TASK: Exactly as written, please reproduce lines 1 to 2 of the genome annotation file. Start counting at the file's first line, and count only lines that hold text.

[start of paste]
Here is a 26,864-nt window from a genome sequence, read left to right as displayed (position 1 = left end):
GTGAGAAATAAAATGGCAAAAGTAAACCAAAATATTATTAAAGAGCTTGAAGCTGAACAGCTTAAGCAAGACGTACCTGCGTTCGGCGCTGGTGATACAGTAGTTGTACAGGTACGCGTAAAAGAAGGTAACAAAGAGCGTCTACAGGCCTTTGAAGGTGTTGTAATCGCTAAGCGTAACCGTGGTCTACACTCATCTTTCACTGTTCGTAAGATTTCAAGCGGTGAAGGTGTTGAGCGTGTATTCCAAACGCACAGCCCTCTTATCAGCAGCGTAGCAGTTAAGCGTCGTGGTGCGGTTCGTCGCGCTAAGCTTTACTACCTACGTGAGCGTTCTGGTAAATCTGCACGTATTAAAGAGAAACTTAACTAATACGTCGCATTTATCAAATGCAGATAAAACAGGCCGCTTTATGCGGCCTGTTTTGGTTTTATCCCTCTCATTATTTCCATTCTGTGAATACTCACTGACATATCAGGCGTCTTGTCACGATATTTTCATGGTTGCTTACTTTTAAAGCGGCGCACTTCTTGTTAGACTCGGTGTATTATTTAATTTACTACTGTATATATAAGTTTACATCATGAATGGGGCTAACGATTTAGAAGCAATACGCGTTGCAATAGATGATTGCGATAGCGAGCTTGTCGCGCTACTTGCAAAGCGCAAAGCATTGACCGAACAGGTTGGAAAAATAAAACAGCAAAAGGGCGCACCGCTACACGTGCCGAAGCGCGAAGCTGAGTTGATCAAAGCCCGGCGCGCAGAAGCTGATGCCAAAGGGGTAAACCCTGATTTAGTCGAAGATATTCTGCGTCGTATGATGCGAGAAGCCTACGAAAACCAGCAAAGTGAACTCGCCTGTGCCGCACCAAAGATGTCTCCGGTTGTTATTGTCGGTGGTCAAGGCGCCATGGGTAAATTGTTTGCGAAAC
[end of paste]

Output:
Here is a 26,864-nt window from a genome sequence, read left to right as displayed (position 1 = left end):
GTGAGAAATAAAATGGCAAAAGTAAACCAAAATATTATTAAAGAGCTTGAAGCTGAACAGCTTAAGCAAGACGTACCTGCGTTCGGCGCTGGTGATACAGTAGTTGTACAGGTACGCGTAAAAGAAGGTAACAAAGAGCGTCTACAGGCCTTTGAAGGTGTTGTAATCGCTAAGCGTAACCGTGGTCTACACTCATCTTTCACTGTTCGTAAGATTTCAAGCGGTGAAGGTGTTGAGCGTGTATTCCAAACGCACAGCCCTCTTATCAGCAGCGTAGCAGTTAAGCGTCGTGGTGCGGTTCGTCGCGCTAAGCTTTACTACCTACGTGAGCGTTCTGGTAAATCTGCACGTATTAAAGAGAAACTTAACTAATACGTCGCATTTATCAAATGCAGATAAAACAGGCCGCTTTATGCGGCCTGTTTTGGTTTTATCCCTCTCATTATTTCCATTCTGTGAATACTCACTGACATATCAGGCGTCTTGTCACGATATTTTCATGGTTGCTTACTTTTAAAGCGGCGCACTTCTTGTTAGACTCGGTGTATTATTTAATTTACTACTGTATATATAAGTTTACATCATGAATGGGGCTAACGATTTAGAAGCAATACGCGTTGCAATAGATGATTGCGATAGCGAGCTTGTCGCGCTACTTGCAAAGCGCAAAGCATTGACCGAACAGGTTGGAAAAATAAAACAGCAAAAGGGCGCACCGCTACACGTGCCGAAGCGCGAAGCTGAGTTGATCAAAGCCCGGCGCGCAGAAGCTGATGCCAAAGGGGTAAACCCTGATTTAGTCGAAGATATTCTGCGTCGTATGATGCGAGAAGCCTACGAAAACCAGCAAAGTGAACTCGCCTGTGCCGCACCAAAGATGTCTCCGGTTGTTATTGTCGGTGGTCAAGGCGCCATGGGTAAATTGTTTGCGAAAC